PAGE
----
Brenner answers questions about all aspects of family finance.
Your Dec. 8 column incorrectly implies that an early-withdrawal penalty applies on a conversion of a traditional IRA to a Roth IRA. IRS rules specifically state that the 10-percent penalty on early distributions doesn't apply to money converted to a Roth IRA.
You're right that money converted to a Roth IRA isn't subject to the 10 percent early-withdrawal penalty at the time of the conversion. But the penalty doesn't disappear.
Let's say you're 50 years old. You want to take $10,000 from your traditional IRA without paying the 10 percent penalty on distributions taken before you turn 591/2. So you move the $10,000 into a Roth IRA. Although you pay taxes on it, there's no early withdrawal penalty on the conversion. Soon afterward, you take your $10,000 out of the Roth IRA. Your withdrawal is free of income taxes because you paid them when you transferred the money to the Roth. Have you also escaped the 10 percent early withdrawal penalty? Nope.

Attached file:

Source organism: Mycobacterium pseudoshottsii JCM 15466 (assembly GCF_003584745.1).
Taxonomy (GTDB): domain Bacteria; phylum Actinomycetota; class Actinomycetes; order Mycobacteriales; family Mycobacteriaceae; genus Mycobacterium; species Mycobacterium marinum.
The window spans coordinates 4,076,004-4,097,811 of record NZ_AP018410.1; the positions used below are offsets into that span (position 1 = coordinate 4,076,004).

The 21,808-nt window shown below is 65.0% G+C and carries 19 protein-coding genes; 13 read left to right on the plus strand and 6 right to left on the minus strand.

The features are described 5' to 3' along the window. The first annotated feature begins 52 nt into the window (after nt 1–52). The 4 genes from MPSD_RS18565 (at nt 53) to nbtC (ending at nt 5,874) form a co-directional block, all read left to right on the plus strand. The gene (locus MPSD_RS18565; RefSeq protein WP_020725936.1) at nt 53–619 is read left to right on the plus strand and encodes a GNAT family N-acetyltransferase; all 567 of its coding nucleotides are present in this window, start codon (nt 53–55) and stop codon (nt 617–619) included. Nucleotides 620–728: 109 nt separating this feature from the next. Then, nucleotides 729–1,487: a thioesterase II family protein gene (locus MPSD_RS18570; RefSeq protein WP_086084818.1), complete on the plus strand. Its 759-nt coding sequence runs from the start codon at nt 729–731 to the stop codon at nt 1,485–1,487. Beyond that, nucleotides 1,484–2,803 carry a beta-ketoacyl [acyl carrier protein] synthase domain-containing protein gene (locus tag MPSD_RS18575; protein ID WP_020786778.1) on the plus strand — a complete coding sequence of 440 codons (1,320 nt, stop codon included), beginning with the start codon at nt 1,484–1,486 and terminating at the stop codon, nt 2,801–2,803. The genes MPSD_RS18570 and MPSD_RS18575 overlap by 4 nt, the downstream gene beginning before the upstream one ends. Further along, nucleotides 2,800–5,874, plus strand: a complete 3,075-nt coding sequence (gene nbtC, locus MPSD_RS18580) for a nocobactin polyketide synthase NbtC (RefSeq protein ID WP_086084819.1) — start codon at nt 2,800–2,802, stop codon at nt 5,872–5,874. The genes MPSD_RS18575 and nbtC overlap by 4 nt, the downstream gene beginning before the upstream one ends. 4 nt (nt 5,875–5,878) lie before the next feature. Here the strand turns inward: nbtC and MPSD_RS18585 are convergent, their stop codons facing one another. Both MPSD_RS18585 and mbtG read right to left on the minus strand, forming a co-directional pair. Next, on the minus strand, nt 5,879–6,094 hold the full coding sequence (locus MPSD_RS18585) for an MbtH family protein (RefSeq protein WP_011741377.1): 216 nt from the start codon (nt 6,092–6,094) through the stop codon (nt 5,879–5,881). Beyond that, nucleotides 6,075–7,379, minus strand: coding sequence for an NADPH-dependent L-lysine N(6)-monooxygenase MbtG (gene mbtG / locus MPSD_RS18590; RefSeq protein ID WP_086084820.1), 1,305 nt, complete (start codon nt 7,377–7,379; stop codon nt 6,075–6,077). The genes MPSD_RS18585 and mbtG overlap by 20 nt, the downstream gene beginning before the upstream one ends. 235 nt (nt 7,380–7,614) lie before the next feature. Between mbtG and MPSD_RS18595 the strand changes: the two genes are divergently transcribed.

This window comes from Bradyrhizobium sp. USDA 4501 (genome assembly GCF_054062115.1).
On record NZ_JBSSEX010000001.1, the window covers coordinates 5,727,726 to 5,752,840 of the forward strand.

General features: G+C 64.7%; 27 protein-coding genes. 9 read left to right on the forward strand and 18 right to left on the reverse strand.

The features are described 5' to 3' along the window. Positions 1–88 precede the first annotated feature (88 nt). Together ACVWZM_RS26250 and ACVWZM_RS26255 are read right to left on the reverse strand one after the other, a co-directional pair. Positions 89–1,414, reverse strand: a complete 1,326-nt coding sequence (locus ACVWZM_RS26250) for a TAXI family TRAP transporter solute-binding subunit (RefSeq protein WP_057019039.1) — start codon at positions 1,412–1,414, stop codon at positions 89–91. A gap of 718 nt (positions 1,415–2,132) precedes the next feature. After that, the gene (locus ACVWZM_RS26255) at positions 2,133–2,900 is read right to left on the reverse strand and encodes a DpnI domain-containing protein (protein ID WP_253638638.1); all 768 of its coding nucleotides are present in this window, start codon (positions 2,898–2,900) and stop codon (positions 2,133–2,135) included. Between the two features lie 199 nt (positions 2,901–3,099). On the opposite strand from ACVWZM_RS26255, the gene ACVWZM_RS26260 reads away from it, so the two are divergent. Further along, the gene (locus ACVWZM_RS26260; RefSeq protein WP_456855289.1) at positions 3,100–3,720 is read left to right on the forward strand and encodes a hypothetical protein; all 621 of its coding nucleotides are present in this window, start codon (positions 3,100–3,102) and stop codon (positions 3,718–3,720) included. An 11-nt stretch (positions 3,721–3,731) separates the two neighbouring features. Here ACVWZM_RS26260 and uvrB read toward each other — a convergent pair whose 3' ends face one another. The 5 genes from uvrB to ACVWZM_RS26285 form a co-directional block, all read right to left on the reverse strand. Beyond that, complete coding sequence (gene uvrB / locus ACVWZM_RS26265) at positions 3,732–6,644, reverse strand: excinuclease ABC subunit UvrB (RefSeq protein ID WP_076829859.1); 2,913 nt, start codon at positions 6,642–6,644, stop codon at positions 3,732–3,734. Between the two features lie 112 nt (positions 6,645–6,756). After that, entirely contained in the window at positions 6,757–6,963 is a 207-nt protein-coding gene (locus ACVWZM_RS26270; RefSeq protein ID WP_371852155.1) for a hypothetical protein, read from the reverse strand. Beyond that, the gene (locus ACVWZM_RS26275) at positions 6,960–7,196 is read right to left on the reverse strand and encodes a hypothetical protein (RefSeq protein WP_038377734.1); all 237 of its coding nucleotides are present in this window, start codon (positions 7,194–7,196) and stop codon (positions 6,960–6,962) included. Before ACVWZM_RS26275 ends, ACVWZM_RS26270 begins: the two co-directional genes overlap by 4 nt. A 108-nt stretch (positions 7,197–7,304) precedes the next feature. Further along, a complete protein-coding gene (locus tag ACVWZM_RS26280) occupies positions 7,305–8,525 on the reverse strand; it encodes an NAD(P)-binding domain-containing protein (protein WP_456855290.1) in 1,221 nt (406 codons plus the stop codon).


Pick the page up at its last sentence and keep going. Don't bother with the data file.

The rule book says if you take a distribution from money converted from a traditional IRA to a Roth IRA within five years after the conversion or before you're 591/2 (whichever comes first), the early-withdrawal penalty applies to that distribution. So if you did the Roth conversion at age 50, the penalty applies for the next five years.
Ideally, of course, this won't matter because you won't need to tap the Roth IRA for 15 to 20 years. Indeed, it may take that long before this account's investment earnings surpass the tax you paid on the conversion. But you should be aware that the penalty is still in force on early distributions.
The bottom line Converting money from a traditional IRA to a Roth IRA doesn't give you a free pass on the 10 percent early-withdrawal penalty.
Websites with more information bit.ly/YWI7UW and 1.usa.gov/VAwFGH